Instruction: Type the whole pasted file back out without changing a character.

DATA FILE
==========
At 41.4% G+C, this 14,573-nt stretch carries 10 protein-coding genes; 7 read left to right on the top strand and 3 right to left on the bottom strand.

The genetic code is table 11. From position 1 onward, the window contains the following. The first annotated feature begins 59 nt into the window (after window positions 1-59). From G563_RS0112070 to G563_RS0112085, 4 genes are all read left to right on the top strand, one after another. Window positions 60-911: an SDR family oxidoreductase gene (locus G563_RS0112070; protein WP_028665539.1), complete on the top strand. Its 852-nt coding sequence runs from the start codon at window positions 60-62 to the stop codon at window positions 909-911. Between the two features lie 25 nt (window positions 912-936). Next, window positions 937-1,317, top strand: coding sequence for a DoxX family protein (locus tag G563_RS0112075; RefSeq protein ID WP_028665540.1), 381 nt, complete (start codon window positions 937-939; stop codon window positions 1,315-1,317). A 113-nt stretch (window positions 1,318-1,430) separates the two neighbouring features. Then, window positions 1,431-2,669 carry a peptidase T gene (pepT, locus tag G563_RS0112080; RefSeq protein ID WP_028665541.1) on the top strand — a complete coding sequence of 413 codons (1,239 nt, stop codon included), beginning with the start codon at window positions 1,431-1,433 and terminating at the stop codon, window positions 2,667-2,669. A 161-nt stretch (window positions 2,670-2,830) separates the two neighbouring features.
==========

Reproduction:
At 41.4% G+C, this 14,573-nt stretch carries 10 protein-coding genes; 7 read left to right on the top strand and 3 right to left on the bottom strand.

The genetic code is table 11. From position 1 onward, the window contains the following. The first annotated feature begins 59 nt into the window (after window positions 1-59). From G563_RS0112070 to G563_RS0112085, 4 genes are all read left to right on the top strand, one after another. Window positions 60-911: an SDR family oxidoreductase gene (locus G563_RS0112070; protein WP_028665539.1), complete on the top strand. Its 852-nt coding sequence runs from the start codon at window positions 60-62 to the stop codon at window positions 909-911. Between the two features lie 25 nt (window positions 912-936). Next, window positions 937-1,317, top strand: coding sequence for a DoxX family protein (locus tag G563_RS0112075; RefSeq protein ID WP_028665540.1), 381 nt, complete (start codon window positions 937-939; stop codon window positions 1,315-1,317). A 113-nt stretch (window positions 1,318-1,430) separates the two neighbouring features. Then, window positions 1,431-2,669 carry a peptidase T gene (pepT, locus tag G563_RS0112080; RefSeq protein ID WP_028665541.1) on the top strand — a complete coding sequence of 413 codons (1,239 nt, stop codon included), beginning with the start codon at window positions 1,431-1,433 and terminating at the stop codon, window positions 2,667-2,669. A 161-nt stretch (window positions 2,670-2,830) separates the two neighbouring features.